The problem is that darned amendment, which our Supreme Court justices seem pretty stuck on protecting against the wrongheaded efforts of narrow-minded do-gooders, in this case within the Department of Justice.
The essence of the government’s argument was that as with child pornography, the prevention of animal cruelty rises to the level of trumping free speech, and that because its depiction has no social value or expressive content, it is not entitled to First Amendment protection.
To put the government’s argument into perspective, the Supreme Court last declared a category of speech to be undeserving of First Amendment protection in 1982. That was child pornography. Other unprotected speech includes fighting words, obscenity, threats, libel, and incitements to illegal activity.
It is a short list.
So a key question in the Stevens case was whether animal cruelty rises to the same level of government concern underlying the above rulings. In other words, does the state have a compelling interest in curtailing depictions of animal cruelty, on the order of the interest it has in preventing riots, threats, and child pornography?
In an 8 to 1 ruling, the high court said no. Chief Justice John Roberts, writing for the majority, said,
Maybe there are some categories of speech that have been historically unprotected, but have not yet been specifically identified. But if so, there is no evidence that ‘depictions of animal cruelty’ is among them.
The Chief Justice also criticized the government for proposing a balancing test that would pit the “value” of any speech against its “societal costs,” saying,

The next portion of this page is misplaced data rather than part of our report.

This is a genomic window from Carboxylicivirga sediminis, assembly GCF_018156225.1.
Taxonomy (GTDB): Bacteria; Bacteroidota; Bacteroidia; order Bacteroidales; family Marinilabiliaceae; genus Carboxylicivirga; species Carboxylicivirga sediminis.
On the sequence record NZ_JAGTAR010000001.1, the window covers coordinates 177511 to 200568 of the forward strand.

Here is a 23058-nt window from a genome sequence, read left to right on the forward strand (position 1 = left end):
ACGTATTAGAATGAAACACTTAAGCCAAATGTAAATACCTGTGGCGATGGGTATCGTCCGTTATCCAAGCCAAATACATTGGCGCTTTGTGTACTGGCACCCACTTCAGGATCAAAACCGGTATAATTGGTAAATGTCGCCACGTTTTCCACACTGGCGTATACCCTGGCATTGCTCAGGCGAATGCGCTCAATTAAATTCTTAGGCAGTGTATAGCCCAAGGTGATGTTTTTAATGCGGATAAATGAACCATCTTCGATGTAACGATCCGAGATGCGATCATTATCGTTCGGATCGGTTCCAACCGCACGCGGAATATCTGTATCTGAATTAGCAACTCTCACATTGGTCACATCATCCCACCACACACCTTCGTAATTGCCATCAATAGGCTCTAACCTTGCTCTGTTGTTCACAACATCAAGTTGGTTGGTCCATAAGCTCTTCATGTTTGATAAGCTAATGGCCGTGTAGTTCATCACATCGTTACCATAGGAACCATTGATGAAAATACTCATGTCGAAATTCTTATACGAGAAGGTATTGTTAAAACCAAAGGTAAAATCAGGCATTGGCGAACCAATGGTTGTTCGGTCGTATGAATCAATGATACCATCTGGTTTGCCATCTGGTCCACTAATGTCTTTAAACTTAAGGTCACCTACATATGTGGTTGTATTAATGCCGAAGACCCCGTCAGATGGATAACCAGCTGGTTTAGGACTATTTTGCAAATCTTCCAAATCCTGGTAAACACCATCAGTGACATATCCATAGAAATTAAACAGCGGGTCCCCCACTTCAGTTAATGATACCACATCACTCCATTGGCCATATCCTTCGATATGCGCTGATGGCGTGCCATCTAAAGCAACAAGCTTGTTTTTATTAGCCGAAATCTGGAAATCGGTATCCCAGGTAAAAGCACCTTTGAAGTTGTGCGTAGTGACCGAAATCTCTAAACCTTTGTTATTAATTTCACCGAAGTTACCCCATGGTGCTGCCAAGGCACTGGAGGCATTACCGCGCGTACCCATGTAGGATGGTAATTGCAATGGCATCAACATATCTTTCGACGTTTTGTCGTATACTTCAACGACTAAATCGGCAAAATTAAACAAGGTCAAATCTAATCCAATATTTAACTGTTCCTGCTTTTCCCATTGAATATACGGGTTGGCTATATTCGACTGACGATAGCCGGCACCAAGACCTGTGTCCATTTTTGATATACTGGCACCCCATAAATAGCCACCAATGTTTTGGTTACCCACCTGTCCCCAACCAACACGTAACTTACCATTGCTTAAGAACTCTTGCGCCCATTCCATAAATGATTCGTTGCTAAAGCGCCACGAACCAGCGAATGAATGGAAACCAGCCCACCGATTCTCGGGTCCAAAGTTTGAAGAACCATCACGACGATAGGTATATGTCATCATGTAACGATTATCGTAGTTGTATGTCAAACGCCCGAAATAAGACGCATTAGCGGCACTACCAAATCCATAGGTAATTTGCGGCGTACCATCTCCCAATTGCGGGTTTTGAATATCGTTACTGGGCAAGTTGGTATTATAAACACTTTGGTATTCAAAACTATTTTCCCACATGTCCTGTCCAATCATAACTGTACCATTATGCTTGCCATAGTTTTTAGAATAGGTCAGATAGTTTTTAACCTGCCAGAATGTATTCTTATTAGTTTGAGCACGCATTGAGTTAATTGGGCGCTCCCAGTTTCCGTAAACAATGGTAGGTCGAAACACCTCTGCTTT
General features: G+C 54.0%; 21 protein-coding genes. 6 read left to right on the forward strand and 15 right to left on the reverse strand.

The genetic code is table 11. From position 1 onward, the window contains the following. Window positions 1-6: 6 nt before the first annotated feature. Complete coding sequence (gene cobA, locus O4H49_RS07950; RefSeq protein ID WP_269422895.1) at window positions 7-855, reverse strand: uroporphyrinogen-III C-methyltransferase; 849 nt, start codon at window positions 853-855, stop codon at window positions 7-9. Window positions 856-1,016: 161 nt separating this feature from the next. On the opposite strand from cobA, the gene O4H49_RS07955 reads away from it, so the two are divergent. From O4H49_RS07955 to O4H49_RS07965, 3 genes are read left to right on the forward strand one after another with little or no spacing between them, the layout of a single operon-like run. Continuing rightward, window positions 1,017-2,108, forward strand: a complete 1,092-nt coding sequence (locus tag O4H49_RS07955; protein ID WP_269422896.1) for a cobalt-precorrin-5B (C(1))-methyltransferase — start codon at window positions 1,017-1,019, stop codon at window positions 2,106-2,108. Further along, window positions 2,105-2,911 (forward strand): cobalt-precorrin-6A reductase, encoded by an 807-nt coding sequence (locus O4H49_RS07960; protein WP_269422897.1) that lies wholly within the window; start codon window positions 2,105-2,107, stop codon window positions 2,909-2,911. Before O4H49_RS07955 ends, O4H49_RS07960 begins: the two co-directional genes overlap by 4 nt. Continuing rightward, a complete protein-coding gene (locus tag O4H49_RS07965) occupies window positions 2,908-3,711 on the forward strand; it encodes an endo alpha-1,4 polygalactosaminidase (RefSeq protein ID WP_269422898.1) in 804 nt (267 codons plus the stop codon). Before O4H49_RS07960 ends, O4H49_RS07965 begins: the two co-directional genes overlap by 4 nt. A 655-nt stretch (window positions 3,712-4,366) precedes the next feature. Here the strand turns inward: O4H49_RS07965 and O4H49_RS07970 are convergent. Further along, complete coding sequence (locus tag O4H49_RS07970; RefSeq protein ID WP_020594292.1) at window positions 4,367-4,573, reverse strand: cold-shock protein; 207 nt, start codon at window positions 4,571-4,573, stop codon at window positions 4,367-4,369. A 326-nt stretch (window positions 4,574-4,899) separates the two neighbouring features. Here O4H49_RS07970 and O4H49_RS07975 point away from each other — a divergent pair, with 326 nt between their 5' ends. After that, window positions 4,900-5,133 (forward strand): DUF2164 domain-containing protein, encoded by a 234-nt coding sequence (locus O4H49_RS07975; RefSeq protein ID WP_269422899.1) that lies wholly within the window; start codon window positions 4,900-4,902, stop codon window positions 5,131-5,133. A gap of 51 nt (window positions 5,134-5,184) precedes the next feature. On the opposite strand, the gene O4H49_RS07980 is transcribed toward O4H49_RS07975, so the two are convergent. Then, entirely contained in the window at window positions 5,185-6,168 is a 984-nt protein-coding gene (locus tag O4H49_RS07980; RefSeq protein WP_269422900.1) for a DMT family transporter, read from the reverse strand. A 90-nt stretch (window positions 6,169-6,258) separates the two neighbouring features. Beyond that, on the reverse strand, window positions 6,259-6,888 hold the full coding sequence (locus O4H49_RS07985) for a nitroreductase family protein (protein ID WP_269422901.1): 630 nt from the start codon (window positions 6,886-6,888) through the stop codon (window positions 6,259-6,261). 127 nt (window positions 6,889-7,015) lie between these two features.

As a free-floating test for First Amendment coverage, that sentence is startling and dangerous.
The First Amendment’s guarantee of free speech does not extend only to categories of speech that survive an ad hoc balancing of relative social cost and benefits.
Describing the “alarming breadth” of the law in question, Roberts explained,
A depiction of entirely lawful conduct runs afoul of the ban if that depiction later finds its way into another state where the same conduct is unlawful.
He pointed to the problem that since hunting is illegal in Washington, D.C., the law could be applied to
any magazine or video depicting lawful hunting, so long as that depiction is sold within the nation’s capital.
Roberts rejected the government’s insistence that federal prosecutors would only enforce the statute against acts of “extreme cruelty,” noting that
The First Amendment protects against the government; it does not leave us at the mercy of noblesse oblige. We would not uphold an unconstitutional statute merely because the government promised to use it reasonably.